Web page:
Dear Mary, My daughter’s boyfriend is a slacker. I don’t like him and I think he’s after her legacy

My daughter is in her early 30s and the apple of our eye. She’s our only child – not for lack of trying, but it just didn’t happen for us. She did really well in school and college and has an amazing job which she loves.

He had very few friends. I am not sure why as she is really attractive and has a great personality. She always seemed to prefer going out with her friends and having fun. And then she met someone and seems to have fallen in love with him. She ended up moving in with him and assures my husband and I that she is very happy.

But here’s the problem. I don’t really like him and neither does my husband. I feel like she could do a lot better for herself in every way. He has no job, is a little dreamer and seems to drink quite a bit. At least he does that when they eat with us and she usually has to drive home because of it.

I don’t want to be too pushy, so I didn’t say anything. She pays all the bills in the apartment they rent. Since she has no siblings, she will inherit a significant amount of money and property when we die and I’m concerned that he knows that and that’s at least one reason he’s dating her.

Maria answers: You must have had many hopes and dreams for your only child, and in fact she fulfilled most of them for you. By excelling in school and college, and then getting a great job, she’s undoubtedly already brought you both great joy.

It’s a pity that you don’t like your partner and I can understand your reservations, especially if he is unemployed. But if your dear daughter has chosen him, then he must also have many good sides, some of which you may not be aware of.

Maybe he makes her life easier by being the person at home and doing all the things that need to be done but she doesn’t have time for. Maybe he’s a great cook, hopefully he makes you laugh, and maybe he cares about you in ways you haven’t even thought of.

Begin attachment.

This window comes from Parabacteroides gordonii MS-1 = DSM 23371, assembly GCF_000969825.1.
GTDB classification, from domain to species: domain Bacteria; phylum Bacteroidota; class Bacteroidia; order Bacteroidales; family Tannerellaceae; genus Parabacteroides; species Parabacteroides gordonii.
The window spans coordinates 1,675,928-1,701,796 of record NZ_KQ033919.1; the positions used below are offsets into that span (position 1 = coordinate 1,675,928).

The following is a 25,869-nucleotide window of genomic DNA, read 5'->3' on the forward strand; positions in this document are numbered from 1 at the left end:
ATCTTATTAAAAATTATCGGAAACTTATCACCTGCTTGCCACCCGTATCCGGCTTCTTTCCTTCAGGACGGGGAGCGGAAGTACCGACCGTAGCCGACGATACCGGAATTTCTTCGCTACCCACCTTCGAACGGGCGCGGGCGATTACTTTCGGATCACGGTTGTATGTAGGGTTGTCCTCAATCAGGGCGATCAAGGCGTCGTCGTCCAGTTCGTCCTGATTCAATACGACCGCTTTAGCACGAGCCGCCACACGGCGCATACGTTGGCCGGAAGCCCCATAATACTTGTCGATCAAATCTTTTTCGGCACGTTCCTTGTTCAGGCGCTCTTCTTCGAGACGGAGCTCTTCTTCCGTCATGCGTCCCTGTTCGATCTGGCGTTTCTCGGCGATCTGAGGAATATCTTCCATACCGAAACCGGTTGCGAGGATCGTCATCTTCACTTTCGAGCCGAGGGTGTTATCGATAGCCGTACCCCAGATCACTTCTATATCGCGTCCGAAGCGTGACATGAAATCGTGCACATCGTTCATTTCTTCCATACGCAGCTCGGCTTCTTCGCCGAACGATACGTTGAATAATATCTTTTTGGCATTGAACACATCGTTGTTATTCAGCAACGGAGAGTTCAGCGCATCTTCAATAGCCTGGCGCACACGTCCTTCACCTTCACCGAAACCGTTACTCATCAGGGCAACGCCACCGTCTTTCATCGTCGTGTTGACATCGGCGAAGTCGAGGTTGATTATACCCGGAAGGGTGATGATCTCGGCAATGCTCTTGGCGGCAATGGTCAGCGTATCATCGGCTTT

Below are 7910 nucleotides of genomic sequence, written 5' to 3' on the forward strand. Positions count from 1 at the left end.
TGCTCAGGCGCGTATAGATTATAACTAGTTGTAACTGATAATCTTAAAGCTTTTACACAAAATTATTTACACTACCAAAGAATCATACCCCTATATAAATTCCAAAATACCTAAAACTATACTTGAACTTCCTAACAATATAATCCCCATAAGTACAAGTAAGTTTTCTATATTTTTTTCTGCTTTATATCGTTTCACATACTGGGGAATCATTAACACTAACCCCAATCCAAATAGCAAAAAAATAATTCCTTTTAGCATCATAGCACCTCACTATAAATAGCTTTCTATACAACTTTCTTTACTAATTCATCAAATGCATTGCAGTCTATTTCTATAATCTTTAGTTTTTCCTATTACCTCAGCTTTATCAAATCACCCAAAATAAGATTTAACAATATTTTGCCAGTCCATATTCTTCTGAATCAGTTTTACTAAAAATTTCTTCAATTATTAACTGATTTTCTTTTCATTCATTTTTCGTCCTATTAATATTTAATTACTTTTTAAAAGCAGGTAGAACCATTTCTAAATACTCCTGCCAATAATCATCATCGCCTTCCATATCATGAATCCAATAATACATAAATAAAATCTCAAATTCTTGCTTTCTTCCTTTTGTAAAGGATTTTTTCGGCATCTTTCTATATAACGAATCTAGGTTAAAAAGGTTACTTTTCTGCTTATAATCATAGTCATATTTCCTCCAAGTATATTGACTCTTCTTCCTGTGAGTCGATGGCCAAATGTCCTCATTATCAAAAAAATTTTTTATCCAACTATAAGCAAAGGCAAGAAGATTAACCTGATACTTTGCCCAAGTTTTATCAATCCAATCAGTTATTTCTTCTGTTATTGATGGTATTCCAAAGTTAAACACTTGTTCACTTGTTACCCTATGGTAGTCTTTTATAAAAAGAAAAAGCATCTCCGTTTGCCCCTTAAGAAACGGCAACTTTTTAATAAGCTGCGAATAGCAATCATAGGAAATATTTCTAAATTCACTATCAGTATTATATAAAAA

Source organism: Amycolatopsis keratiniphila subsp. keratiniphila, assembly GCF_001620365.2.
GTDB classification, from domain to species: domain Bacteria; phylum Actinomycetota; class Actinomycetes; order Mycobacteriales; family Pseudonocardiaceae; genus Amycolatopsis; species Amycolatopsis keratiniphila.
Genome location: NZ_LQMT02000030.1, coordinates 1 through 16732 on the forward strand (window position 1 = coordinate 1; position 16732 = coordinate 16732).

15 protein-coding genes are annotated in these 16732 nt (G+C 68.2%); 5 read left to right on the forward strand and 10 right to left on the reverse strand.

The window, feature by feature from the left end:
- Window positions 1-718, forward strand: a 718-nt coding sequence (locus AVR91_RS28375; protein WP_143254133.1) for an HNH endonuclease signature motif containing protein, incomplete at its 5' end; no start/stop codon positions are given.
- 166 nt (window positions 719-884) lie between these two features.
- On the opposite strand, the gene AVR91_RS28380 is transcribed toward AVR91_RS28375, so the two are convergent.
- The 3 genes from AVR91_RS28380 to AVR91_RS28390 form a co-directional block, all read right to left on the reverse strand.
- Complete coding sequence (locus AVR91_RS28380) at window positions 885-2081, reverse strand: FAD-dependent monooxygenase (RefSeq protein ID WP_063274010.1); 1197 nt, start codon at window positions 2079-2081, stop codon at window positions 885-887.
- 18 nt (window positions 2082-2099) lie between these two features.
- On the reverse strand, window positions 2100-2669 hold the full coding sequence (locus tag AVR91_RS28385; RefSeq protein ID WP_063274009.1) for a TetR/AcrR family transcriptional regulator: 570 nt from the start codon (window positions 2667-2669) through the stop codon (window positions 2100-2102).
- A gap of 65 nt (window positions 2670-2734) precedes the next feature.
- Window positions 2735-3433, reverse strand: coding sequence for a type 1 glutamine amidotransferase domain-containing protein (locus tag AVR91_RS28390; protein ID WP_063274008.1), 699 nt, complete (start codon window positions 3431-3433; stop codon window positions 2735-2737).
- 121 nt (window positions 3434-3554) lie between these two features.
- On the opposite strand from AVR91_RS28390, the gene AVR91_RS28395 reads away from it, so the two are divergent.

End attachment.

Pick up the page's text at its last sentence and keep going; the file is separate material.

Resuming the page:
I’ve seen cases where couples are both very involved in their professional development, which brings their own problems and strains to their relationships. Your daughter has no such problems.

Since your daughter was very popular and often went out with her friends, it would be very interesting to hear what you think of her boyfriend. Girlfriends tell each other things they might not want to hear because they look out for and love each other.

So you can be sure that if you don’t approve of him, they will have to let her know one way or another. Perhaps it would calm you down a bit if you asked about it, either by asking your daughter directly what her friends think of him, or by asking her close friends if your paths crossed.

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Anyone who leaves an inheritance to a loved one can only hope and trust that it will be spent or invested wisely. Instead of worrying about what will happen to your land and property, why not rejoice in the fact that you will allow your daughter to live very comfortably after you leave? It’s a bit of an insult to both of them to think he’s even partially dating her because she’s going to be quite a wealthy woman at some point in the future.

So try to adopt a more positive attitude, be glad that she is happy and try to be more aware of her good points. It was wise of you to keep quiet about your concerns – she wouldn’t appreciate it if you told her about it and it wouldn’t change anything.

You can contact Mary O’Conor anonymously by going to dearmary.ie or by emailing her at dearmary@independent.ie or by writing to c/o 27-32 Talbot St, Dublin 1. All correspondence will be treated confidentially. Mary O’Conor regrets that she cannot answer questions privately.

https://www.independent.ie/style/sex-relationships/dear-mary-my-daughters-boyfriend-is-a-layabout-i-dont-like-him-and-i-think-hes-after-her-inheritance-41965571.html Dear Mary, My daughter’s boyfriend is a slacker. I don’t like him and I think he’s after her legacy

Fry Electronics Team

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